As people got tired, someone else would rotate in to hold the stretcher. It was rough going. Normally when walking across the rugged terrain, you take a wandering path, avoiding large rocks, cactus, and scrub brush. But with six people walking in the same direction, you don’t have much choice of where to get a foothold. I lost my footing a lot, and one time I fell completely underneath the stretcher, sliding downhill for a bit. We all had to take a break at one point, so one inventive family member sat down near the downhill end of the stretcher and held that end in his lap so we could set the stretcher down.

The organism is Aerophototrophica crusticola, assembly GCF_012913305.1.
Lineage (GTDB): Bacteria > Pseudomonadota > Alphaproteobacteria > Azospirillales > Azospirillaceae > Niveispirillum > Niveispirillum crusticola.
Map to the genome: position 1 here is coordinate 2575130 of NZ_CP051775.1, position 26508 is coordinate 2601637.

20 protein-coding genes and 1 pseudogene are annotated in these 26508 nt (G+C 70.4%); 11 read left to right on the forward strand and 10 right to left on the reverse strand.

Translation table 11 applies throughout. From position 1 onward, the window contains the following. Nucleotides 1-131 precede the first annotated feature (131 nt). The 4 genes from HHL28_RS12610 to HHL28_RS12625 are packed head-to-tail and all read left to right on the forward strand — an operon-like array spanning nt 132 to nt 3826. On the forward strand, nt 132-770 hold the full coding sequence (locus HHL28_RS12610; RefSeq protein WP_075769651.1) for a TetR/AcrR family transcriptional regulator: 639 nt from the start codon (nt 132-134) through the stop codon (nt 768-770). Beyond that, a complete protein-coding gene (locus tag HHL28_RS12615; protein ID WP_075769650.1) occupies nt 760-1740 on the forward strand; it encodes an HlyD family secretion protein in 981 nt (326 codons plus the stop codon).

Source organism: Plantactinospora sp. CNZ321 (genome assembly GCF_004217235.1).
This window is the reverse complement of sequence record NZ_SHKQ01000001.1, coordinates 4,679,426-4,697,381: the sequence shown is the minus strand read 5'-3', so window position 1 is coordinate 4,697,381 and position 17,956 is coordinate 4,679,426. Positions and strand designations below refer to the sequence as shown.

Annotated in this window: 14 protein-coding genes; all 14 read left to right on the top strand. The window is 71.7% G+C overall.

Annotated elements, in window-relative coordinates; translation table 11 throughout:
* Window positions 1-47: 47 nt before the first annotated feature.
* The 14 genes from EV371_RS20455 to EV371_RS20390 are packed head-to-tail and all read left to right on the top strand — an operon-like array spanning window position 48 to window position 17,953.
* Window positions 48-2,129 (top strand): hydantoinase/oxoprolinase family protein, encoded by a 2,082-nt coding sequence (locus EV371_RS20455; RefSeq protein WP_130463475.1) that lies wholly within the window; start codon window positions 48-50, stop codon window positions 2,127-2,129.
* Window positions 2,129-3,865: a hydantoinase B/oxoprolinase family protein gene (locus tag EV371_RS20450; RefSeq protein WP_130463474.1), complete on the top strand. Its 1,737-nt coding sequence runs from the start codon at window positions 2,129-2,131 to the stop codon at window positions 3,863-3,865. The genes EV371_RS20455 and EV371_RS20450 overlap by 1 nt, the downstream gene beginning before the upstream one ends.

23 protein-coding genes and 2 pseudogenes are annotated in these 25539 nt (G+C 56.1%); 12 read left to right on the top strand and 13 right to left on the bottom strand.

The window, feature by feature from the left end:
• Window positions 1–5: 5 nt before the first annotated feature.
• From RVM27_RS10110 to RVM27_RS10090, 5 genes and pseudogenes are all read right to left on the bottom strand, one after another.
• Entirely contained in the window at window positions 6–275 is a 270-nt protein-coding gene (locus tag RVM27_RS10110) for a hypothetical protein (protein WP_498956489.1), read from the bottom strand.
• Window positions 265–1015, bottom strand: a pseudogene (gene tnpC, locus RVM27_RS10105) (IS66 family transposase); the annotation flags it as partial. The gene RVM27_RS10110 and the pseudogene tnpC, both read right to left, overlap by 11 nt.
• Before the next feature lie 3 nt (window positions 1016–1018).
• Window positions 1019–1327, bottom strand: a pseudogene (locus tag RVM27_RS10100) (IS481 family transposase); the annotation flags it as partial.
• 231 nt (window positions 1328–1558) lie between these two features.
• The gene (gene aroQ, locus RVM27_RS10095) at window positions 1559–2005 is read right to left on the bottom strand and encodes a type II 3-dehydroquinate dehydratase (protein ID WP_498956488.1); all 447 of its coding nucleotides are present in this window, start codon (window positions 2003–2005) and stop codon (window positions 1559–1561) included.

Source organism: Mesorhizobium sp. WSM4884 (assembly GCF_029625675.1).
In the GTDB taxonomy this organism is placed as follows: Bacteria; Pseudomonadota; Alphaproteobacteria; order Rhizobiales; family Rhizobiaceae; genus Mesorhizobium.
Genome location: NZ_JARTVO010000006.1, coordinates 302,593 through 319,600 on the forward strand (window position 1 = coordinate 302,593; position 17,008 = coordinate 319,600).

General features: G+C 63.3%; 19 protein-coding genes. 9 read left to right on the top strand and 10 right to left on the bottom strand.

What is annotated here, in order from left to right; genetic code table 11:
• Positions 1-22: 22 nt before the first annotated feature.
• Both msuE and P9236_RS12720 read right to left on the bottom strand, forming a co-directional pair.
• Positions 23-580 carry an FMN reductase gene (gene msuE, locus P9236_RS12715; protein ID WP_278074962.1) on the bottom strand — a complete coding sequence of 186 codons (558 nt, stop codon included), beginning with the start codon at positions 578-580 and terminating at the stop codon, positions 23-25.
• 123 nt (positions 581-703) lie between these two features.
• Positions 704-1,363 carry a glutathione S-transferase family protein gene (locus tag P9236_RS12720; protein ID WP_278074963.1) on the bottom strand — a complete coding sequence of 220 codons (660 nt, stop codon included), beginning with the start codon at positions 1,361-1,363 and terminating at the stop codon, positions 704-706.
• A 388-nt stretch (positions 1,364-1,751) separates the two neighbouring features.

After we started our descent, we saw a patrol car that stopped at the end of a dirt road in the distance. Two sheriff’s deputies made their way toward us from the car, and one of them scaled the hill to meet us. He didn’t hesitate to join the rotation of stretcher carriers. Our call for help from the authorities didn’t come up totally empty after all.
My 21-year-old daughter also made her way up the hill and joined the rescue. I was fatigued at that point so I gave her my spot. She explained that she had been told that only menfolk were going to help and she should stay behind. She said “That’s my Granny up there!” and got in the car anyway. There might have been a few, uh, emphasizing words she added that I chose not to remember. I congratulated her for sticking to her guns. She was an accomplished athlete after all, and could certainly be a help.